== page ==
FACTBOX: Zambia's late President Levy Mwanawasa

(Reuters) - Zambian President Levy Mwanawasa died in a French hospital on Tuesday after suffering a stroke in July, Vice President Rupiah Banda said.

Following are some facts about Mwanawasa.

* Mwanawasa was a favourite of the International Monetary Fund and other Western donors who extended billions of dollars in debt relief in the wake of his crackdown on government spending and launch of a massive anti-graft drive.

* He was one of the region’s strongest critics of Zimbabwe’s President Robert Mugabe, saying Zimbabwean elections would bring embarrassment to Africa.

* Born on September 3, 1948, Mwanawasa built his reputation as a lawyer for the former opposition, cultivating an earthy image in the process.

* He became vice president in 1991 after Frederick Chiluba ousted founding President Kenneth Kaunda in landmark multiparty elections.

* He stunned observers soon after winning the presidency in late 2001 by turning on Chiluba and then won vocal Western support for launching the biggest anti-corruption drive since Zambia won independence from Britain in 1964.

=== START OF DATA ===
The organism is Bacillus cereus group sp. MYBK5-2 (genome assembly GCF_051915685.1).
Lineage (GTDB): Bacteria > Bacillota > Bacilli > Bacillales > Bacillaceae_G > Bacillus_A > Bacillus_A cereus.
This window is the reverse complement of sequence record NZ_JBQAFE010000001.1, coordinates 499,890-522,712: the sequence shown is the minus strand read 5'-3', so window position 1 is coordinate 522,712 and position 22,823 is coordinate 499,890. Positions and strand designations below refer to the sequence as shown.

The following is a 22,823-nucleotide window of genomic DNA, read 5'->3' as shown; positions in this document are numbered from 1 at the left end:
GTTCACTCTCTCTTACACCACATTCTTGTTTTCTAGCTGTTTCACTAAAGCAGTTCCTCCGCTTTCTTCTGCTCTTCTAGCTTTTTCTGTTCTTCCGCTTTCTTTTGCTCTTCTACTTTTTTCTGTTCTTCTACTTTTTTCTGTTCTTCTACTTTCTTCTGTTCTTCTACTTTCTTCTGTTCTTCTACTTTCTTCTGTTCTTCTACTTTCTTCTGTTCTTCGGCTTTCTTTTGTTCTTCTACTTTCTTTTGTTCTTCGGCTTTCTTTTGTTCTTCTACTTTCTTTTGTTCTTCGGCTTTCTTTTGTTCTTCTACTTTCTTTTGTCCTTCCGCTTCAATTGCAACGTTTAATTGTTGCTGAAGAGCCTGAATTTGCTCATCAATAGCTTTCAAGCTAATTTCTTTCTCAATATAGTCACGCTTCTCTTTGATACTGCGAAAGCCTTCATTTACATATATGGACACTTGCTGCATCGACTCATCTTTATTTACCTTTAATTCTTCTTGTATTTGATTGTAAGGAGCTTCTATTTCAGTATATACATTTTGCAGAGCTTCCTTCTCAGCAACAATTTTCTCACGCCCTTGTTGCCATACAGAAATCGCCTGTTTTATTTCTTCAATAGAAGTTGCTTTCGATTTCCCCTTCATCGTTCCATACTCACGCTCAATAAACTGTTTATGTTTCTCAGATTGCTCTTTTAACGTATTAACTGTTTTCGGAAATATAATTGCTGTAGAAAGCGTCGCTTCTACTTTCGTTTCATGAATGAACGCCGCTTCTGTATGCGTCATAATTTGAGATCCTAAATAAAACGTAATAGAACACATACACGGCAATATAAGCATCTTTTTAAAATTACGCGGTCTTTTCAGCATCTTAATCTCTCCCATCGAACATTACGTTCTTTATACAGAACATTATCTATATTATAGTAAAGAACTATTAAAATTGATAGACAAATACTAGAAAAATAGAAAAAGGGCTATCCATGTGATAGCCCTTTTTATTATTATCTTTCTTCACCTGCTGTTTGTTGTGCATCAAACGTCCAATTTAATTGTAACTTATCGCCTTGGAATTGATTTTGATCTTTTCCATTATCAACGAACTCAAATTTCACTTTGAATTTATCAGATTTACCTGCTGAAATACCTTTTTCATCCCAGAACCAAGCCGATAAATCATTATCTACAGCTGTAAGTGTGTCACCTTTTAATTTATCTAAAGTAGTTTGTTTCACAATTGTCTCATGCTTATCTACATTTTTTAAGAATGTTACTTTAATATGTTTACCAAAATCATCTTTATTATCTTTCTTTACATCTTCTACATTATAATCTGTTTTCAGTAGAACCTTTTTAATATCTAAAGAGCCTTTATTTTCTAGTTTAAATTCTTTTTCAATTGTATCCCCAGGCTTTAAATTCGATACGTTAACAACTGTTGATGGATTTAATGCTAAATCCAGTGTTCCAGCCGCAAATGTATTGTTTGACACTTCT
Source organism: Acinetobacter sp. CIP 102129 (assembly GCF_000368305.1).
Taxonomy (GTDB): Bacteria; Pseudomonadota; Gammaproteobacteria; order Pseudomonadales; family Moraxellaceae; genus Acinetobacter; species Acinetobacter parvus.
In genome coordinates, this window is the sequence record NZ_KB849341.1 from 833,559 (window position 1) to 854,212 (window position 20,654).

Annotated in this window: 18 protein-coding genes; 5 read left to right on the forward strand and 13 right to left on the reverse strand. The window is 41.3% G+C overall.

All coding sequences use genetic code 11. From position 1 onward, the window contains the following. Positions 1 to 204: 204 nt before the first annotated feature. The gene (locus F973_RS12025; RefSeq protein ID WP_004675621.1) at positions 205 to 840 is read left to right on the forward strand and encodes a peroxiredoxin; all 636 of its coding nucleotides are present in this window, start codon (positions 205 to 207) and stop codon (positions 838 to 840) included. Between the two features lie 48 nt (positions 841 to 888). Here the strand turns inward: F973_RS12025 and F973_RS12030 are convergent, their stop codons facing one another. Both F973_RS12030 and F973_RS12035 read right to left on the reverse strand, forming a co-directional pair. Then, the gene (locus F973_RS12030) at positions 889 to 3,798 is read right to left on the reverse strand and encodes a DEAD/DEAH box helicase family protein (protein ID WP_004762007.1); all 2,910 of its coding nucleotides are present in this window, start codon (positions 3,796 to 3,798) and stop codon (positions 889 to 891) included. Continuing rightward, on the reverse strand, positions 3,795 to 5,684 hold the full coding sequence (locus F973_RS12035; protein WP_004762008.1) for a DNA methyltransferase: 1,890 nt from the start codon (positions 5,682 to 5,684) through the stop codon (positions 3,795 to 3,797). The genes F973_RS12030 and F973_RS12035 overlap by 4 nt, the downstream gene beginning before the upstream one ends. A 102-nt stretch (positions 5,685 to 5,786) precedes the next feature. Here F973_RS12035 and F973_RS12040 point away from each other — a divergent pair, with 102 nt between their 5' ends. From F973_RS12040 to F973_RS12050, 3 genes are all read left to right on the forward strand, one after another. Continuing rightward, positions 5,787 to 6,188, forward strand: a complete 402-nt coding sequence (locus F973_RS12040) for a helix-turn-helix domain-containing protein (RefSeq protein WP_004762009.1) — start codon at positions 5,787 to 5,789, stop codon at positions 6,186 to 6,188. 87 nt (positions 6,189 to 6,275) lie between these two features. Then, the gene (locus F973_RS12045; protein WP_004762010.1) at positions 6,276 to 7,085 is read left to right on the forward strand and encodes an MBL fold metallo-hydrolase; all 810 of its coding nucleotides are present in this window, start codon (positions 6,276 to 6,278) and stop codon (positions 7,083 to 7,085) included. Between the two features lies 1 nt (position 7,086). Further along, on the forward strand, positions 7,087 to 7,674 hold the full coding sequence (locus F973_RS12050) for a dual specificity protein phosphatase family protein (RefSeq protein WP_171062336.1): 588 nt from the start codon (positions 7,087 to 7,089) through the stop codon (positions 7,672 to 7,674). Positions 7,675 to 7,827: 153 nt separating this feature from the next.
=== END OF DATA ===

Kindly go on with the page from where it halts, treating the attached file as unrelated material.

* He narrowly defeated opposition leader Michael Sata in a presidential election in 2006.

* Despite the debt relief package and major investments from China and India, Mwanawasa battled a growing public perception that his strong fiscal record had done little to benefit most of the 11.5 million people in the copper-rich nation.

* Mwanawasa suffered a minor stroke in April 2006 that prompted him to seek treatment in Britain, but in June 2006 he declared himself fit for office. He suffered a stroke at the African Union summit in Egypt last June.